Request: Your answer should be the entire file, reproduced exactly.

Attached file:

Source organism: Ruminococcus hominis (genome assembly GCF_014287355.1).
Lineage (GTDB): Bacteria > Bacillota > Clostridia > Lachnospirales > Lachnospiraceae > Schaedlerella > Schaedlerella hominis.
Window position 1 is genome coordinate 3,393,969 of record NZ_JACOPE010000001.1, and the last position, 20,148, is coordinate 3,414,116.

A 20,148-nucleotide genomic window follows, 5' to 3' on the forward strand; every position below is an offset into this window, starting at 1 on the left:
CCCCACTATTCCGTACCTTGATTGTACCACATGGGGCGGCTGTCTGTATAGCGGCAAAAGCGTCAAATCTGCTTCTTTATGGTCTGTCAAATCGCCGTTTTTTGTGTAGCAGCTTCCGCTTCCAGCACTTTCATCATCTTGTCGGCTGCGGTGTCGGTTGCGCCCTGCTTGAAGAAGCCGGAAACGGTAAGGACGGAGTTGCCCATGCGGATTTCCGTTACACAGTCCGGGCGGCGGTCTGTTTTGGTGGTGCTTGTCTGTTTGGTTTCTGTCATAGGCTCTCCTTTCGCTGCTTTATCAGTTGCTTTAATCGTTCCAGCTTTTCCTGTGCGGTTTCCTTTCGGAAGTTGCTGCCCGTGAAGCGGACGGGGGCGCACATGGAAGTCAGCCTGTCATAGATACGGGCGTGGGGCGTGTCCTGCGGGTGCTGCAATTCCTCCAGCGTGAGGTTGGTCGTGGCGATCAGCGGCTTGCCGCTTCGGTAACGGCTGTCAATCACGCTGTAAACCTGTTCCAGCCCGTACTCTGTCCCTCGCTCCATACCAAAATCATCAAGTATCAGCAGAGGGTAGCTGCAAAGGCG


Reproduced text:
Source organism: Ruminococcus hominis (genome assembly GCF_014287355.1).
Lineage (GTDB): Bacteria > Bacillota > Clostridia > Lachnospirales > Lachnospiraceae > Schaedlerella > Schaedlerella hominis.
Window position 1 is genome coordinate 3,393,969 of record NZ_JACOPE010000001.1, and the last position, 20,148, is coordinate 3,414,116.

A 20,148-nucleotide genomic window follows, 5' to 3' on the forward strand; every position below is an offset into this window, starting at 1 on the left:
CCCCACTATTCCGTACCTTGATTGTACCACATGGGGCGGCTGTCTGTATAGCGGCAAAAGCGTCAAATCTGCTTCTTTATGGTCTGTCAAATCGCCGTTTTTTGTGTAGCAGCTTCCGCTTCCAGCACTTTCATCATCTTGTCGGCTGCGGTGTCGGTTGCGCCCTGCTTGAAGAAGCCGGAAACGGTAAGGACGGAGTTGCCCATGCGGATTTCCGTTACACAGTCCGGGCGGCGGTCTGTTTTGGTGGTGCTTGTCTGTTTGGTTTCTGTCATAGGCTCTCCTTTCGCTGCTTTATCAGTTGCTTTAATCGTTCCAGCTTTTCCTGTGCGGTTTCCTTTCGGAAGTTGCTGCCCGTGAAGCGGACGGGGGCGCACATGGAAGTCAGCCTGTCATAGATACGGGCGTGGGGCGTGTCCTGCGGGTGCTGCAATTCCTCCAGCGTGAGGTTGGTCGTGGCGATCAGCGGCTTGCCGCTTCGGTAACGGCTGTCAATCACGCTGTAAACCTGTTCCAGCCCGTACTCTGTCCCTCGCTCCATACCAAAATCATCAAGTATCAGCAGAGGGTAGCTGCAAAGGCG